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Michael Sheen reveals 'heartbreaking' visit to camps for Syrian child refugees

michael sheen

Actor and activist Michael Sheen has said the plight of Syrian child refugees is "heartbreaking" after visiting camps for those who have fled the bloody conflict.

The Frost/Nixon star has visited Jordan and the Lebanon in his role as a Unicef ambassador, seeing the conditions in which people have lived since escaping the battle-ravaged country.

Unicef UK ambassador Michael Sheen meeting children in 1st- 3rd Grade Classes at a Unicef supported- primary school in Za'atari refugee camp in JordanUnicef UK ambassador Michael Sheen meeting children at a primary school in the Za’atari refugee camp in Jordan (Jordi Matas/Unicef/PA)Michael said: "It's absolutely heartbreaking to think that millions of Syrian children have known nothing but war, death and destruction their entire lives.

"As a father, meeting children and families who have fled Syria and just hearing their stories was incredibly moving, so I can't begin to imagine the impact on the children themselves."

He told ITV's Good Morning Britain that the conflict is "a children’s crisis now".

Michael SheenMichael also met children at the Saadnayel informal refugee settlement, in the Beka’a Valley, Lebanon (Jordi Matas/Unicef/PA)Michael said he had been inspired by 13-year-old Omaymah, who lives in a refugee camp in Jordan and works to warn other girls about the dangers of child marriage.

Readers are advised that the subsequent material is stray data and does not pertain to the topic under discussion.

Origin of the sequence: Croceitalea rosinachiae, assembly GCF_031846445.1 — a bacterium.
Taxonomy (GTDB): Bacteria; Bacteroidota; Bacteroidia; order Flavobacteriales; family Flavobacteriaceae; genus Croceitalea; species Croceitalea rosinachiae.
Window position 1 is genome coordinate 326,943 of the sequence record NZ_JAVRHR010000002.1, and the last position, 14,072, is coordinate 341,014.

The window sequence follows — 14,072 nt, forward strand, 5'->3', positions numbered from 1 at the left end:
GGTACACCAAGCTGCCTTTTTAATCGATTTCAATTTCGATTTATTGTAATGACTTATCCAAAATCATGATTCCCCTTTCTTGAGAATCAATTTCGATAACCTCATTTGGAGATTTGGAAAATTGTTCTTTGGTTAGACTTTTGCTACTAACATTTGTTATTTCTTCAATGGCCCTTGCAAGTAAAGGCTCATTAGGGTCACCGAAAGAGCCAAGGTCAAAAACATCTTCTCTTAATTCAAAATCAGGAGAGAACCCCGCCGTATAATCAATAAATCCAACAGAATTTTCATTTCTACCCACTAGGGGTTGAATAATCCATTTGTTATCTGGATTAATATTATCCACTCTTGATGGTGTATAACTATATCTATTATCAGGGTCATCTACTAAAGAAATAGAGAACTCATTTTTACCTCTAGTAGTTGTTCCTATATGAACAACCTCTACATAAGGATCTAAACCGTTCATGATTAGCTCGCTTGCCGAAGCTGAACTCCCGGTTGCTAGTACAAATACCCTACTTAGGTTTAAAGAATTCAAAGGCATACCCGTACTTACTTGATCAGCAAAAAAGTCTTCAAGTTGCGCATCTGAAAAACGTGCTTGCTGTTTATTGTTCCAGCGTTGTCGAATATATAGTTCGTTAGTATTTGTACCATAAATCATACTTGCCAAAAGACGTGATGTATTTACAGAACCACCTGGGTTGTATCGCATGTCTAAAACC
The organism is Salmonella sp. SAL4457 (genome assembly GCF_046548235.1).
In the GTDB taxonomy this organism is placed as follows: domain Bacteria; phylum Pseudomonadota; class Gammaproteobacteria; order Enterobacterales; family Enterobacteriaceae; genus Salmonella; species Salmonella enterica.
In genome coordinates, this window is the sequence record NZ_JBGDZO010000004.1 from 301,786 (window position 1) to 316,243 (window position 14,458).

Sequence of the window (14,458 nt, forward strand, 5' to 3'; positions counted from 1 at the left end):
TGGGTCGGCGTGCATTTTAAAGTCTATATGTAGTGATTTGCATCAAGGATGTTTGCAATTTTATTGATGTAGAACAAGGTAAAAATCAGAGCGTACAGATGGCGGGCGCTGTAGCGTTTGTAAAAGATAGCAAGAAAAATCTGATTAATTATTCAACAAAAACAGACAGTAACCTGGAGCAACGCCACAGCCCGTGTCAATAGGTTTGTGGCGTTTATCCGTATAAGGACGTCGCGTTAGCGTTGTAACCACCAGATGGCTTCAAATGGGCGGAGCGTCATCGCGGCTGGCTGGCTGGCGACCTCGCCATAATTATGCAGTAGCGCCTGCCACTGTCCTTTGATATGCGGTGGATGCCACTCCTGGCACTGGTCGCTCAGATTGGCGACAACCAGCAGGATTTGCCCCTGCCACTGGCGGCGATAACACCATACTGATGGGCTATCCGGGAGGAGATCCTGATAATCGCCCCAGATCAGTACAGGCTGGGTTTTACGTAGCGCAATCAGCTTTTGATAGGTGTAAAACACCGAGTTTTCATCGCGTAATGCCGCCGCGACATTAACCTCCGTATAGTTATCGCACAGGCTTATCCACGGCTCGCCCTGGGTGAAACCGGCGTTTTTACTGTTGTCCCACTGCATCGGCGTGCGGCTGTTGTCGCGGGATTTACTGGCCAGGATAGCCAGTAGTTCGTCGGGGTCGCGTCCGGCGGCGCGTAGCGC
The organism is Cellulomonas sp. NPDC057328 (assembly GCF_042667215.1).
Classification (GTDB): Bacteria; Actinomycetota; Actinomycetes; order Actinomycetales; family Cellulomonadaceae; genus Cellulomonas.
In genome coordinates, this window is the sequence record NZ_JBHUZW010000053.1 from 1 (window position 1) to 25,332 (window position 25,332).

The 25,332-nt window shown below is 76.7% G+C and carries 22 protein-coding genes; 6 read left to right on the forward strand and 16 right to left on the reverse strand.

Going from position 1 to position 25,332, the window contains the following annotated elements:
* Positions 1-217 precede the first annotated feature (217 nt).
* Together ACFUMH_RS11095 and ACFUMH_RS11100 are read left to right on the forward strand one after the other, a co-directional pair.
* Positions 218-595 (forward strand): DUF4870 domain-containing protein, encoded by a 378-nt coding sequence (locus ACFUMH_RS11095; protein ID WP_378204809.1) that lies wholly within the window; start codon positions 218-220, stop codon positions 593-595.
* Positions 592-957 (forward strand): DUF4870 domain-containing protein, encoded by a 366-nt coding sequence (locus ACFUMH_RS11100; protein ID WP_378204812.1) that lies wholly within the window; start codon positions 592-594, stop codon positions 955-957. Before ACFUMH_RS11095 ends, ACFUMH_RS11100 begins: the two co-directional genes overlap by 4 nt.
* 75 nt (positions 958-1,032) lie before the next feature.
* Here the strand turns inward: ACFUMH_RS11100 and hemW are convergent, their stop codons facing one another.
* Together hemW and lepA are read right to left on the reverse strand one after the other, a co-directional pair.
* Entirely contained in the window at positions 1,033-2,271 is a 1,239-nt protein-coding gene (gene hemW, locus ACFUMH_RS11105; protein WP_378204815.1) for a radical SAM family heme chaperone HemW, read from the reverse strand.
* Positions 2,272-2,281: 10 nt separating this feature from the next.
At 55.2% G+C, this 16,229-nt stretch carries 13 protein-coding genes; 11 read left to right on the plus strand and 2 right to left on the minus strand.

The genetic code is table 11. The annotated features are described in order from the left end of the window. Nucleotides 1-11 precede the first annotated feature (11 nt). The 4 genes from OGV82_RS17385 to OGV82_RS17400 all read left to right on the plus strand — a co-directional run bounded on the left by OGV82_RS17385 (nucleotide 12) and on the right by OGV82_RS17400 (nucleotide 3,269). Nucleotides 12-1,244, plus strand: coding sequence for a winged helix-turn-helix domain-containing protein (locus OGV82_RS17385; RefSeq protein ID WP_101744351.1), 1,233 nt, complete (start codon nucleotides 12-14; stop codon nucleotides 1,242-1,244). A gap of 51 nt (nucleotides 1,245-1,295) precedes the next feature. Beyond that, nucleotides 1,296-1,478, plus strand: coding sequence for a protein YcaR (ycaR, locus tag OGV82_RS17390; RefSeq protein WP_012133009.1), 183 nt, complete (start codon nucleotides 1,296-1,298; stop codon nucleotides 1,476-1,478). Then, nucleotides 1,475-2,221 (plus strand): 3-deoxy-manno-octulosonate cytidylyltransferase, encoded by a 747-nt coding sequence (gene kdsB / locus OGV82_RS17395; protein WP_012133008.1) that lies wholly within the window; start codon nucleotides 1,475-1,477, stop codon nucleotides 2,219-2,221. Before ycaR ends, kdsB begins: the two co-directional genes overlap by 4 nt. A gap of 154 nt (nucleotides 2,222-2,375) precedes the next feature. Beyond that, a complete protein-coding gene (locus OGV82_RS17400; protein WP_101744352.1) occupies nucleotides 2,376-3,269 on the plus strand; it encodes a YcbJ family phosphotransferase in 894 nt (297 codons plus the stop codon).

He said: "It is children like Omaymah and her friends who are Syria's future, and we must do all we can to help them rebuild their lives.

"Ensuring all Syrian children have access to the education and protection they so rightly deserve is the first step on this journey."

Michael SheenThe father-of-one said the trip was “heartbreaking” (Jordi Matas/Unicef/PA)It came as Unicef released a new report claiming an estimated 3.7 million Syrian children – a third of all young Syrians – have been born since the conflict began in 2011.

It calls for £1 billion to be raised this year to provide an education for the nation's children, estimating that 8.4 million youngsters have been affected by the conflict.

The Unicef report, No Place For Children, said there were around 1,500 "grave violations”"against children in Syria in 2015, with six out of 10 being deaths and maiming from explosions. A third of these were children killed either at school or on their way to or from it.

Half of all refugees are children, Unicef says, with 306,000 born to refugee parents since 2011. More than 15,000 unaccompanied and separated children have crossed Syria's borders.


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